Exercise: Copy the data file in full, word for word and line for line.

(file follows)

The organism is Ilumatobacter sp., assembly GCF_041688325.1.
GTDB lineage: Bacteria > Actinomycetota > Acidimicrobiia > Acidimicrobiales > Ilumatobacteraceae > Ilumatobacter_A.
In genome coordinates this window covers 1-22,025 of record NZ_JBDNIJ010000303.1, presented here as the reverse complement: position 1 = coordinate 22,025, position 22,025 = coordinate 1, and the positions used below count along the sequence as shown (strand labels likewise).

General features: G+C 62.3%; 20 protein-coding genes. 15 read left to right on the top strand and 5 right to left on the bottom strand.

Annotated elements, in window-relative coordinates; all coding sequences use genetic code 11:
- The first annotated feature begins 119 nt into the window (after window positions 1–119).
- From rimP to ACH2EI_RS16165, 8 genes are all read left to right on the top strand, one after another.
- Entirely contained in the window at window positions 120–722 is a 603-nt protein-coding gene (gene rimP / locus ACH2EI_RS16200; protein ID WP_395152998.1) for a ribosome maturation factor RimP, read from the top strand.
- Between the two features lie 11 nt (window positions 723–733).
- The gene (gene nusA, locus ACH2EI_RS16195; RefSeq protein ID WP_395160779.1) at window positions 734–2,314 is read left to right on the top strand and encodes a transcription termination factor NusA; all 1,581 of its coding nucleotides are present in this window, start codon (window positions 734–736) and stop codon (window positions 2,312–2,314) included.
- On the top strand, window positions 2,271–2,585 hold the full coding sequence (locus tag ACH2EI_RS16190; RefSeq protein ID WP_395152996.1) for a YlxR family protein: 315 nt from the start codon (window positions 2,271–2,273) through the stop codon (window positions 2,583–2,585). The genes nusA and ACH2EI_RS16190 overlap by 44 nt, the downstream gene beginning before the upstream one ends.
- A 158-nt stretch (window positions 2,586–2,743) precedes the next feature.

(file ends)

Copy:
The organism is Ilumatobacter sp., assembly GCF_041688325.1.
GTDB lineage: Bacteria > Actinomycetota > Acidimicrobiia > Acidimicrobiales > Ilumatobacteraceae > Ilumatobacter_A.
In genome coordinates this window covers 1-22,025 of record NZ_JBDNIJ010000303.1, presented here as the reverse complement: position 1 = coordinate 22,025, position 22,025 = coordinate 1, and the positions used below count along the sequence as shown (strand labels likewise).

General features: G+C 62.3%; 20 protein-coding genes. 15 read left to right on the top strand and 5 right to left on the bottom strand.

Annotated elements, in window-relative coordinates; all coding sequences use genetic code 11:
- The first annotated feature begins 119 nt into the window (after window positions 1–119).
- From rimP to ACH2EI_RS16165, 8 genes are all read left to right on the top strand, one after another.
- Entirely contained in the window at window positions 120–722 is a 603-nt protein-coding gene (gene rimP / locus ACH2EI_RS16200; protein ID WP_395152998.1) for a ribosome maturation factor RimP, read from the top strand.
- Between the two features lie 11 nt (window positions 723–733).
- The gene (gene nusA, locus ACH2EI_RS16195; RefSeq protein ID WP_395160779.1) at window positions 734–2,314 is read left to right on the top strand and encodes a transcription termination factor NusA; all 1,581 of its coding nucleotides are present in this window, start codon (window positions 734–736) and stop codon (window positions 2,312–2,314) included.
- On the top strand, window positions 2,271–2,585 hold the full coding sequence (locus tag ACH2EI_RS16190; RefSeq protein ID WP_395152996.1) for a YlxR family protein: 315 nt from the start codon (window positions 2,271–2,273) through the stop codon (window positions 2,583–2,585). The genes nusA and ACH2EI_RS16190 overlap by 44 nt, the downstream gene beginning before the upstream one ends.
- A 158-nt stretch (window positions 2,586–2,743) precedes the next feature.